Passivation: Post-processing for rust and corrosion prevention
The post-processing stage of a CNC machining project is arguably one of the most crucial, as it preps and puts the finishing touches on your part. There are numerous post-processing options available, and determining which is best for your part depends largely on what material it’s made of and the purpose of the part.
Passivation is one of many final treatment options for materials that can significantly improve the quality and performance of a machined part by creating a protective layer that safeguards the part against corrosion.
What is passivation and how is it used?
Passivation is a chemical finishing process often applied to materials such as stainless steel, but it may also be used on other alloys and metals, including aluminum. After being thoroughly cleaned to remove debris or other potential impurities, an oxidizing agent, typically nitric acid or citric acid, is applied to the material’s surface, creating a passive oxide film that strengthens its corrosion resistance.
While stainless steel is inherently corrosion-resistant due to its higher chromium content than other alloys, it is still susceptible to rust over time, especially if iron contaminants on its surface are exposed to water. This oxidation can create rouging, which displays as reddish-brown deposits on stainless steel. Etching, pitting, and frosting may also be signs of localized corrosion that should be addressed before they cause operational issues.
Passivation can help deter the development of rouging and rust, and when done correctly, it can even be used as a proactive measure to reduce the need for frequent maintenance.
Practical applications of passivation
The passivation of parts used in highly regulated systems in the aerospace and medical industries is vital due to the critical roles these parts often play. When there is little room for error, components must perform optimally, and passivation has a crucial role in enhancing the lifespan and operation of a part.
For example, the pharmaceutical and medical industries operate under strict regulations to ensure patient and product safety. Maintaining a pristine environment and using precise, high-grade tools are of the utmost importance. Therefore, many components must undergo passivation to decontaminate and to guard against rust and other corrosion.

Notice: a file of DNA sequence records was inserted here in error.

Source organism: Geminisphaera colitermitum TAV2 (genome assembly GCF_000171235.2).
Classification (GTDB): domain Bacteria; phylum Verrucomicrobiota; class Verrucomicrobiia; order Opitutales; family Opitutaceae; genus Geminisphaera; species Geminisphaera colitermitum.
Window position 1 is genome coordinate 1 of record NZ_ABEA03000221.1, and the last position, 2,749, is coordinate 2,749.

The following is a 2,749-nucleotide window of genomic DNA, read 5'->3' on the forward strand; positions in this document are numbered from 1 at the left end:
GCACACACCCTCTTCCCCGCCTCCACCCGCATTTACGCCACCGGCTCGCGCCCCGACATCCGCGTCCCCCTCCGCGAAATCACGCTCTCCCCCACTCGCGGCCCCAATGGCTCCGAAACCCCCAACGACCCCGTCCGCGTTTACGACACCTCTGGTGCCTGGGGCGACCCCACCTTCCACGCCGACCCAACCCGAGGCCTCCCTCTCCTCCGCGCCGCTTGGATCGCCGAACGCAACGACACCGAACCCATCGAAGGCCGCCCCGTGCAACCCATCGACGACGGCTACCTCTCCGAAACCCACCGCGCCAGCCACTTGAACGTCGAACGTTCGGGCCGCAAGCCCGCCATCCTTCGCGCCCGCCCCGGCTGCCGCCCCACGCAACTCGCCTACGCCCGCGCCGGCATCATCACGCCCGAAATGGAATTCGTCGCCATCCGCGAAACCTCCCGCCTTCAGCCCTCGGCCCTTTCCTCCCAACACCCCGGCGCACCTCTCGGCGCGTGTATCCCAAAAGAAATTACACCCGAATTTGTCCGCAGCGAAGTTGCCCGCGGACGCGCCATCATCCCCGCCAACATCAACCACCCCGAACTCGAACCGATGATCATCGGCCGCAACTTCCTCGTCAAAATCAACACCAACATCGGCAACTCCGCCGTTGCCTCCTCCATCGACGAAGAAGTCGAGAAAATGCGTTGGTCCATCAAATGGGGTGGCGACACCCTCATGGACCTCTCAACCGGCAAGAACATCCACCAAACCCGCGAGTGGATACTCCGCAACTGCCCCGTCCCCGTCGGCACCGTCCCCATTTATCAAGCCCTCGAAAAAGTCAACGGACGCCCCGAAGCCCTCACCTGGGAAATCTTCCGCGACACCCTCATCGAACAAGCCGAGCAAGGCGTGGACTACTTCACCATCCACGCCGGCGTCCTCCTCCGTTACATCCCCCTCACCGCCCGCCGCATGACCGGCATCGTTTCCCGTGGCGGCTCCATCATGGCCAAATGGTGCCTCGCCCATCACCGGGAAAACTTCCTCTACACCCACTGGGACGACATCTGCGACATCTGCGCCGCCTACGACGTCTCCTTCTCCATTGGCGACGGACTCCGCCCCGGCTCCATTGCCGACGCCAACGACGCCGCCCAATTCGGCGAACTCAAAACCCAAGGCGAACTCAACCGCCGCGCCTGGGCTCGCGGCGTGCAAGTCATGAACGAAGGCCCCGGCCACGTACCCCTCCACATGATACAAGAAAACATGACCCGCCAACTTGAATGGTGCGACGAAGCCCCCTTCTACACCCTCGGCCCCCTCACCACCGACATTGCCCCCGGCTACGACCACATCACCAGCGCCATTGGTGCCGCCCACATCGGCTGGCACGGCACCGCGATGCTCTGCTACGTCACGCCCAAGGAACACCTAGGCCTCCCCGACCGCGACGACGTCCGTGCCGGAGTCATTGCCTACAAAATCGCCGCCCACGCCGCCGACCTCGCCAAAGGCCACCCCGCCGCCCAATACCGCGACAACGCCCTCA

Below are just a few other practical applications where passivation can be used to discourage corrosion:
- Food processing equipment
- Surgical instruments such as stents, forceps, and implants
- Pharmaceutical products such as inhalers
- Motor vehicle parts such as frames, bushings, and cylinder heads
- Electronic and microelectronic components
- Machine parts such as fittings, housing, and suspension arms
Passivation offers a way to control the quality of your end product so you can have confidence in knowing the parts you’re using will last.
Benefits and drawbacks of passivation
Passivation is a practical, precautionary measure that can extend the lifespan of parts and their systems. However, while there are not many, there are a few drawbacks to the passivation process to keep in mind:
- Passivation does not smooth out the metal, so if that is required for the final product, it will need to be addressed prior to treatment.
- Passivation requires a rigorous pre-cleaning process before treatment, which can marginally extend the time to complete the fabrication process.
- Passivation techniques can leave room for error when not applied professionally, rendering the treatment futile.
- If passivating a system regularly as part of a proactive approach to maintenance, downtime must be allotted for treatment application.
The main benefit of passivation is corrosion resistance, but there are a few other additional advantages:
- Passivation offers increased corrosion resistance, leading to longer-lasting machinery that can operate at peak performance for longer periods.
- Passivation reduces the frequency of maintenance as well as the degree of care needed.
- Passivation eliminates surface contamination that can seep into other parts of the system and even contaminate the final product.
- Passivation helps ensure the operating efficiency, quality, and safety of parts and systems over time.
Why passivate CNC machined parts?
Passivation should be considered a post-fabrication best practice for CNC machined parts. While passivation does occur naturally in chromium-rich alloys such as stainless steel, welding, machining, and engraving during the fabrication process can introduce contaminants that compromise the metal. Passivation’s multi-step process involves rigorous cleaning to remove impurities such as free irons that can make the parts susceptible to corrosion.
For heavily regulated industries that require meticulous precision and tighter tolerances, such as the CNC machining of aerospace parts, passivation is not only good practice — it’s essential for increasing the durability, safety, and reliability of components.
Boost your parts’ longevity with passivation
Passivation can be necessary to ensure the resiliency of your parts, systems, and product quality. Working with a team of specialists who understand the passivation process and are meticulous about their services will ultimately determine the effectiveness of your passivated components.
At Fast Radius, we understand that precision and reliability are critical. With our team of experts on your side and advanced digital tools that make manufacturing easier, your parts can go from design to delivery with accuracy and speed. To get started, create an account to put the power of cloud manufacturing at your fingertips or contact us to learn how Fast Radius can optimize your manufacturing operations.
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